Eric Trump Fumes at Investigation into Financing of Family's Golf Courses

Eric Trump has lambasted the politician who called for a debate on the financing of the former president's golf courses in Scotland as a "national embarrassment," accusing members of the Scottish parliament of being more focused on "advancing their personal agendas" than on dealing with the coronavirus pandemic.

Patrick Harvie, the co-leader of the Scottish Greens Party, has previously urged Scotland's First Minister Nicola Sturgeon to seek an unexplained wealth order (UWO) to probe the financing of Trump's two golf courses in Scotland—Trump International in Aberdeenshire and Trump Turnberry in Ayrshire.

On Wednesday, Scottish MPs will vote on the motion calling to investigate Trump's business interest during a debate led by the Scottish Greens.

Should the UWO be granted via the courts, the Trump Organization would have to detail the source of the financing behind both golf resorts, which are part of Trump Golf's 19-course portfolio.

The Scottish government has hitherto maintained that only the Lord Advocate—the chief legal officer of the Scottish Government for both civil and criminal matters that fall within the devolved powers of the Scottish Parliament—can make such a decision.

On the eve of the debate, Eric Trump, the executive vice president of the Trump Organization, dismissed Harvie's calls to investigate his father's finances and warned a probe could have repercussions on Scottish businesses.

"Patrick Harvie is nothing more than a national embarrassment with his pathetic antics that only serve himself and his political agenda," he said.

"If Harvie and the rest of the Scottish government continue to treat overseas investors like this, it will deter future investors from conducting business in Scotland, ultimately crushing their economy, tourism and hospitality industries."

Donald Trump and Eric Trump
Donald Trump and son Eric Trump play golf at Trump Turnberry Luxury Collection Resort during the former President's first official visit to the United Kingdom on July 14, 2018 in Turnberry, Scotland. Leon Neal/Getty

Speaking to The Scotsman, Harvie cited "serious concerns" over how Trump financed the cash purchases of both his golf courses in Scotland.

"The Scottish government has tried to avoid the question of investigating Donald Trump's wealth for far too long," he said.

"There are serious concerns about how he financed the cash purchases of his Scottish golf courses, but no investigation has ever taken place."

Trump Jr., however, castigated Harvie and his fellow members of parliament for seeking to advance their "personal agendas" and defended the Trump Organization's record in Scotland.

"At a critical time when politicians should be focused on saving lives and reopening businesses in Scotland, they are focused on advancing their personal agendas," he said.

"As a company, The Trump Organization has invested hundreds of millions of dollars into the Scottish economy, rescued Turnberry, a Scottish national treasure on the brink of collapse and rebuilt it into one of the finest resorts anywhere in the world.

"In both Aberdeen and Turnberry, the Trump Organization has created thousands of jobs and has made an overwhelming contribution to the leisure and tourism industry."

Trump's family has invested heavily at Turnberry, delivering an upgrade on course and facilities worth north of $150 million since purchasing the course in 2014 for $60 million.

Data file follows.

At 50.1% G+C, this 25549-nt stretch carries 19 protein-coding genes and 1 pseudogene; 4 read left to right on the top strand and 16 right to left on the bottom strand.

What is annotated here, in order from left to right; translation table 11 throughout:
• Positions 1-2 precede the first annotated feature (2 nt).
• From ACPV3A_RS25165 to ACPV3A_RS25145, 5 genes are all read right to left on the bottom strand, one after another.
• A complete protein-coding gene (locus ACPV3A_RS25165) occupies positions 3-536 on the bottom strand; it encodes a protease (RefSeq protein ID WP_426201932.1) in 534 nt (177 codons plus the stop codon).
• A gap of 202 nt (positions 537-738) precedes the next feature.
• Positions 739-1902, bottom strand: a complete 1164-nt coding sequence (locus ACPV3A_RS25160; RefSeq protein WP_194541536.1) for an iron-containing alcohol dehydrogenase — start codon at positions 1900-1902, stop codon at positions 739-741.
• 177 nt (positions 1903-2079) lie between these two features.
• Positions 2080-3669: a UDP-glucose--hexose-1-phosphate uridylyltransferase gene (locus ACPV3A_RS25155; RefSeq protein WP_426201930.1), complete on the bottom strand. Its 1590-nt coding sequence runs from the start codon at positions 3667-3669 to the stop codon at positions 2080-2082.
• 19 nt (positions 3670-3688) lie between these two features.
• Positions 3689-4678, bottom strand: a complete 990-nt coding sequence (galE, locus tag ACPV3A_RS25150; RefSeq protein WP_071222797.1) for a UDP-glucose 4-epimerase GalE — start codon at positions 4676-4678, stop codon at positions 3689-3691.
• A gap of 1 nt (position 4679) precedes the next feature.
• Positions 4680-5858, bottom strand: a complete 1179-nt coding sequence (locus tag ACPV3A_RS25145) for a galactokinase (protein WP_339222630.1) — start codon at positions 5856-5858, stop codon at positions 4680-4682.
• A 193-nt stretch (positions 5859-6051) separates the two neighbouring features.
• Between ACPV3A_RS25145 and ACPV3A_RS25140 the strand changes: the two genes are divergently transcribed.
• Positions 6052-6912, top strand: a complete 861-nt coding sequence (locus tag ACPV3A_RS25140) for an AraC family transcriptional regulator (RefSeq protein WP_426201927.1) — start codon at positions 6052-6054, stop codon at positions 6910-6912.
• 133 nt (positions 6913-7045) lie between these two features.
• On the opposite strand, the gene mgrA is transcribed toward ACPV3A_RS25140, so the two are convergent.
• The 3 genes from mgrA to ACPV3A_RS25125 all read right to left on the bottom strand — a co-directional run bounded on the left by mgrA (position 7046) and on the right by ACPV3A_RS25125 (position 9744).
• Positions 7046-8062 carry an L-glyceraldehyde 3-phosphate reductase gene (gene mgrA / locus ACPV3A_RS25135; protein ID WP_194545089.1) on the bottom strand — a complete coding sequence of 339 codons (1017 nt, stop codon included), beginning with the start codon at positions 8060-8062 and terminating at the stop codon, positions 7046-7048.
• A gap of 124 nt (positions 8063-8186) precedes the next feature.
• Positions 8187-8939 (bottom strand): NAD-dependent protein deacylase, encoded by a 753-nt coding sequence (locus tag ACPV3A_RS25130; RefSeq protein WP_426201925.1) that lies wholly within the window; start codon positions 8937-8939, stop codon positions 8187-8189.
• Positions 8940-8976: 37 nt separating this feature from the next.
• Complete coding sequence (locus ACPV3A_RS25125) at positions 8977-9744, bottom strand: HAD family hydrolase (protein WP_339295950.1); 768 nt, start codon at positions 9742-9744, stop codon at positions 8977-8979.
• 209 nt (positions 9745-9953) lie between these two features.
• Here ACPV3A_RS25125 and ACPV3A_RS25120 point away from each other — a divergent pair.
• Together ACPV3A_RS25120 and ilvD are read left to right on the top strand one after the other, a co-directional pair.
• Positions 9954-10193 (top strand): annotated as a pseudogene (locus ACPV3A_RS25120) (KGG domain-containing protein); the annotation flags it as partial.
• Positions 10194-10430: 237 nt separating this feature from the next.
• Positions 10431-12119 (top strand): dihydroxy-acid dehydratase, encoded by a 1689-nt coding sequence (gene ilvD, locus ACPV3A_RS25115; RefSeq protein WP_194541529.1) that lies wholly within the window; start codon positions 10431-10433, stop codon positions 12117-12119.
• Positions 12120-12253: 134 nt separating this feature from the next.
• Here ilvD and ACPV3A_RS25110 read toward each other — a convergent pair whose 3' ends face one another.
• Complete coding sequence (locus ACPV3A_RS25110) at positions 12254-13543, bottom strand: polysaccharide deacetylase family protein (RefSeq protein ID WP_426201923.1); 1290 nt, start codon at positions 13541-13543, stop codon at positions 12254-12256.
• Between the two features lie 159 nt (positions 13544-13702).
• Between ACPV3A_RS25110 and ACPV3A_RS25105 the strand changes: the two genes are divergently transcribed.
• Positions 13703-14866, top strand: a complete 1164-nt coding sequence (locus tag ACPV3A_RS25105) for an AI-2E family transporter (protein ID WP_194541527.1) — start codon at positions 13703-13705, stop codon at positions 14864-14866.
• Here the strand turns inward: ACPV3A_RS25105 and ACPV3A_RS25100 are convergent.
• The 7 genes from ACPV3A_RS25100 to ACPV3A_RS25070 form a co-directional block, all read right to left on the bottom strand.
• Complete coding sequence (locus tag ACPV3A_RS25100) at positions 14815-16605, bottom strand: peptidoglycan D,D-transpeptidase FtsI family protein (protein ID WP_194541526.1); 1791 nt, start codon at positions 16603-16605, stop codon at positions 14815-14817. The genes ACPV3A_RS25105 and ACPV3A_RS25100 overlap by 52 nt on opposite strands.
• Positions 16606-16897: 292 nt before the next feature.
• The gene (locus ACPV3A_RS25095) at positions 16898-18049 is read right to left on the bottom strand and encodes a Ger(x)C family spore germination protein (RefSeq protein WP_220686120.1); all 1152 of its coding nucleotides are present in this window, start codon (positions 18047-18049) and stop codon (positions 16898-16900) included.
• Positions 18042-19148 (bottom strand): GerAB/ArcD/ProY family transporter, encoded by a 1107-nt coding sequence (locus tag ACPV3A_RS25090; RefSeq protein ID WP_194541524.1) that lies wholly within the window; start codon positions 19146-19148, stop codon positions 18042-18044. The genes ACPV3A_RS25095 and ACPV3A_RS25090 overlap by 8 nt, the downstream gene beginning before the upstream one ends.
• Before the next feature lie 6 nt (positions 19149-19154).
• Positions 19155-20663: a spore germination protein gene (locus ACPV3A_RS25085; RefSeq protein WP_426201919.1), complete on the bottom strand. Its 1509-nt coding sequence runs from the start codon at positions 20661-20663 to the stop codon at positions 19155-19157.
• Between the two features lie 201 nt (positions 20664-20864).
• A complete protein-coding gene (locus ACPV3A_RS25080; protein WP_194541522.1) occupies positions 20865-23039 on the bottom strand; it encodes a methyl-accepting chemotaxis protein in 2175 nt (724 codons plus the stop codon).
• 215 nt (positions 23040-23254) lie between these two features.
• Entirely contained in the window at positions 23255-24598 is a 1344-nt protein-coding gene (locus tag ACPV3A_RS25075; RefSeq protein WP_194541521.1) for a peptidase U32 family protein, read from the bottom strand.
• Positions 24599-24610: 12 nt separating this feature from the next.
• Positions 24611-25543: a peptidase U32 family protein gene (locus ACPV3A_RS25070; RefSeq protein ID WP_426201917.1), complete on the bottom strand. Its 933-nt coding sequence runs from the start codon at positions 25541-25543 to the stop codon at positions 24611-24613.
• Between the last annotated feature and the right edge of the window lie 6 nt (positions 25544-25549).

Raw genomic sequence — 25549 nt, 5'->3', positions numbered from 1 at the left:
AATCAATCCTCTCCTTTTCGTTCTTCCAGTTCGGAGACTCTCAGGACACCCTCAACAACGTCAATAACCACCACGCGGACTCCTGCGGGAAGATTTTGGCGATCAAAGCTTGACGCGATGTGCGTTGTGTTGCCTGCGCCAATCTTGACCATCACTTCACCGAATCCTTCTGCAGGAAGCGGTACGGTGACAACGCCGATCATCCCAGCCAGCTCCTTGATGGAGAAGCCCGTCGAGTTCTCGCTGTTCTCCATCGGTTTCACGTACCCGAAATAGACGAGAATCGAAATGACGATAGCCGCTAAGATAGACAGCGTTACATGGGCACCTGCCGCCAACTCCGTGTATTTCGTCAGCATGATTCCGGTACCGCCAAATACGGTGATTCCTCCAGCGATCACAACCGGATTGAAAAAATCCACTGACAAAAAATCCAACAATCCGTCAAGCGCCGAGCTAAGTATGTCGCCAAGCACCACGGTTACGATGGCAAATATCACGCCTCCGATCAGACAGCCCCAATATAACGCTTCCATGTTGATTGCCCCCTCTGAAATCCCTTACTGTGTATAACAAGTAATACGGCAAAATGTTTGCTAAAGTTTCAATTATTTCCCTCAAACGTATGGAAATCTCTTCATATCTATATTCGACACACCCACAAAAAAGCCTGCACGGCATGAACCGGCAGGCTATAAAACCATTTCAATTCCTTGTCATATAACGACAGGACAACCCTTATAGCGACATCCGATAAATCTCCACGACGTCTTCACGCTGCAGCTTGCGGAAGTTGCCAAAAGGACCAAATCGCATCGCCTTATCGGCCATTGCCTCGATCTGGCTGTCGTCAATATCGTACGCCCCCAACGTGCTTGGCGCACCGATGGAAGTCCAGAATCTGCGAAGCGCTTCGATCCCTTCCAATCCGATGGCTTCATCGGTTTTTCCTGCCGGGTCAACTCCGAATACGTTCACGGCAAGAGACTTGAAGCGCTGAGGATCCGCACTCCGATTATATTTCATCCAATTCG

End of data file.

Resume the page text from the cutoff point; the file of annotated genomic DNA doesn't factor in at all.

According to the most recent annual report available, however, the course plunged further into the red in 2019.

The annual accounts of Golf Recreation Scotland, Trump Turnberry's parent company, the resort lost $3.1 million, even though turnover rose 6.4 percent year-on-year to $26.9 million.

Meanwhile, Trump's course in Aberdeenshire lost $1.5 million in 2019 and required $1.6 million worth of loans from Trump's family trust.

In July, The New York Times reported Trump had asked Robert Wood "Woody" Johnson, the then-U.S. ambassador to Britain, to find out whether the British government would be open to help steer The Open Championship—also known as the British Open—to his Trump Turnberry resort in Scotland.

Last month, however, The R&A—which runs The Open—ruled out Turnberry as potential future host venue, joining the ever-growing list of organizations, companies and even Republican politicians cutting ties with Trump for his role in the riots that saw thousands of his supporters storm the U.S. Capitol.

The course has staged golf's oldest major four times prior to being purchased by Trump and was on a rota of 14 U.K. courses that can be selected to host the event in the future.

"We had no plans to stage any of our championships at Turnberry and will not do so in the foreseeable future," The R&A CEO Martin Slumbers said in a statement.

"We will not return until we are convinced that the focus will be on the championship, the players and the course itself and we do not believe that is achievable in the current circumstances."

The R&A's decision came a day after the PGA of America announced it would strip Trump National Golf Course in Bedminster, New Jersey, of the 2022 PGA Championship.

Earlier this week, commenting on the motion put forward by the Scottish Greens, a spokesperson for the Scottish government said: "Any decision on whether to apply to the Court of Session for an unexplained wealth order is made on behalf of Scottish ministers by the Civil Recovery Unit (CRU) which reports to the Lord Advocate.

"This decision-making process is an operational matter for the CRU.

"It would not be appropriate for the Scottish Government to comment on this."